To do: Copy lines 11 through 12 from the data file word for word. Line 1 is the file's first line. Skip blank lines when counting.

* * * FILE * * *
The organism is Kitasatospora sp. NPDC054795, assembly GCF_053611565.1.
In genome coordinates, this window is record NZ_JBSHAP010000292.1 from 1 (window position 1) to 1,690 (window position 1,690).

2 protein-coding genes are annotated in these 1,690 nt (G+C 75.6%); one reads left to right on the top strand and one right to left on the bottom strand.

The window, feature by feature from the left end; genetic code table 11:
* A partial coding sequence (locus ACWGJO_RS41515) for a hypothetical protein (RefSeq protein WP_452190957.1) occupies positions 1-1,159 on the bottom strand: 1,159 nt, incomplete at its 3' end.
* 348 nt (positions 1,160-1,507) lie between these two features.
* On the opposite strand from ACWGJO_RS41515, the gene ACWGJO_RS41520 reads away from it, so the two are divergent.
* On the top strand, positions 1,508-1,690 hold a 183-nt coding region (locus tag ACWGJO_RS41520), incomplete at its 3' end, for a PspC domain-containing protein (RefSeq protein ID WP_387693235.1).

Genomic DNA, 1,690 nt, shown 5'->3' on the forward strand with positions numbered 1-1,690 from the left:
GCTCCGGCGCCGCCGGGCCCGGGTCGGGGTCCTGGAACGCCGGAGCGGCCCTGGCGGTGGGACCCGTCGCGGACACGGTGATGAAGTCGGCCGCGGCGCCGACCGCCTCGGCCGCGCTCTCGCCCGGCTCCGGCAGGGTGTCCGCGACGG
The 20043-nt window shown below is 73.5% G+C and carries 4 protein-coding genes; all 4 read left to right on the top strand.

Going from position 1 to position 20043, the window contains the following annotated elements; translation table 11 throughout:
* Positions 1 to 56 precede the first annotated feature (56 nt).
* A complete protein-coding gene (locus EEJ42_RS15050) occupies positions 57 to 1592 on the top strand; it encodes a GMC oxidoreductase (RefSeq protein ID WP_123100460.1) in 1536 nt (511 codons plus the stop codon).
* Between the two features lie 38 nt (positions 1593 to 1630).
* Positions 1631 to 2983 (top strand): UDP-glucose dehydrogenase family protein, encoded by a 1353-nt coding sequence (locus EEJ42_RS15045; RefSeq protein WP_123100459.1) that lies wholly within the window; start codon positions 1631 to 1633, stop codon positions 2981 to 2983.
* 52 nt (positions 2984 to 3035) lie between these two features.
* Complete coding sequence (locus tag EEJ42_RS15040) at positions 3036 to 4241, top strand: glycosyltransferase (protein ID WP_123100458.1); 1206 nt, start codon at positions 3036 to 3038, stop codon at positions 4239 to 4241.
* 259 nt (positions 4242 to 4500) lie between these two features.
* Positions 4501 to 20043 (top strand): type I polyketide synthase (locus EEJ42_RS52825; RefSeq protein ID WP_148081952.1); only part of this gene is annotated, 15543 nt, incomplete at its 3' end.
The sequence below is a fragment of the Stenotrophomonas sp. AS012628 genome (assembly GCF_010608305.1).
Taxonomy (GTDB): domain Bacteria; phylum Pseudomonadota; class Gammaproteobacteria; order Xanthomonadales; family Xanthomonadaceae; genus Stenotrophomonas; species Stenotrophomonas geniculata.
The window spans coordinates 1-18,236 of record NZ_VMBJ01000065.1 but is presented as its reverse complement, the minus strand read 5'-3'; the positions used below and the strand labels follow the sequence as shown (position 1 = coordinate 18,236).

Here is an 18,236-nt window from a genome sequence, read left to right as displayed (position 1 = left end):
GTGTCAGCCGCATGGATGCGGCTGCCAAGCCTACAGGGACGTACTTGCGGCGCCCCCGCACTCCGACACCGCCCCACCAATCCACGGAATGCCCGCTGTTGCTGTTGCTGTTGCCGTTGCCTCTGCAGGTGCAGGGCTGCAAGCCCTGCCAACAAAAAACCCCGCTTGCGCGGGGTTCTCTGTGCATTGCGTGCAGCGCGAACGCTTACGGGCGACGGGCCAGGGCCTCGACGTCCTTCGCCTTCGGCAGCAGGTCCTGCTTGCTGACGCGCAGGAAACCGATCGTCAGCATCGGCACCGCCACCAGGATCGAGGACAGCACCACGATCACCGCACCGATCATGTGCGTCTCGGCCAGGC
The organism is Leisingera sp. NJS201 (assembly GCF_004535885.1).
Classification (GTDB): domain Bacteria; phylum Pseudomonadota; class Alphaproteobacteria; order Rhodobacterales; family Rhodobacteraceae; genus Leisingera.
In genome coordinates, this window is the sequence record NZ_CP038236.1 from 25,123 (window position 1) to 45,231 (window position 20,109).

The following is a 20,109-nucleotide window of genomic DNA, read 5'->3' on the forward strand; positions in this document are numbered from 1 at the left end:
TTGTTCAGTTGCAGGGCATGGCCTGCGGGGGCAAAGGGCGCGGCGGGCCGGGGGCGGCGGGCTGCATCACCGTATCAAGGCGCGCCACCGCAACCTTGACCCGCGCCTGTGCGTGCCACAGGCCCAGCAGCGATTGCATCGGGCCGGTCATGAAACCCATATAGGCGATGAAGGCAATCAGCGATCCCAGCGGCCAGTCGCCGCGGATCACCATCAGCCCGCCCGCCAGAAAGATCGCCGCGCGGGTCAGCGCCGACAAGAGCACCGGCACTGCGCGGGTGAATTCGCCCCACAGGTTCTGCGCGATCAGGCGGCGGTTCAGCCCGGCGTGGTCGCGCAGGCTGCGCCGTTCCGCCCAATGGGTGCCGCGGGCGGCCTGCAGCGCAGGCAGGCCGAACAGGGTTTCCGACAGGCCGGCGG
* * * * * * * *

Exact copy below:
The 20043-nt window shown below is 73.5% G+C and carries 4 protein-coding genes; all 4 read left to right on the top strand.

Going from position 1 to position 20043, the window contains the following annotated elements; translation table 11 throughout: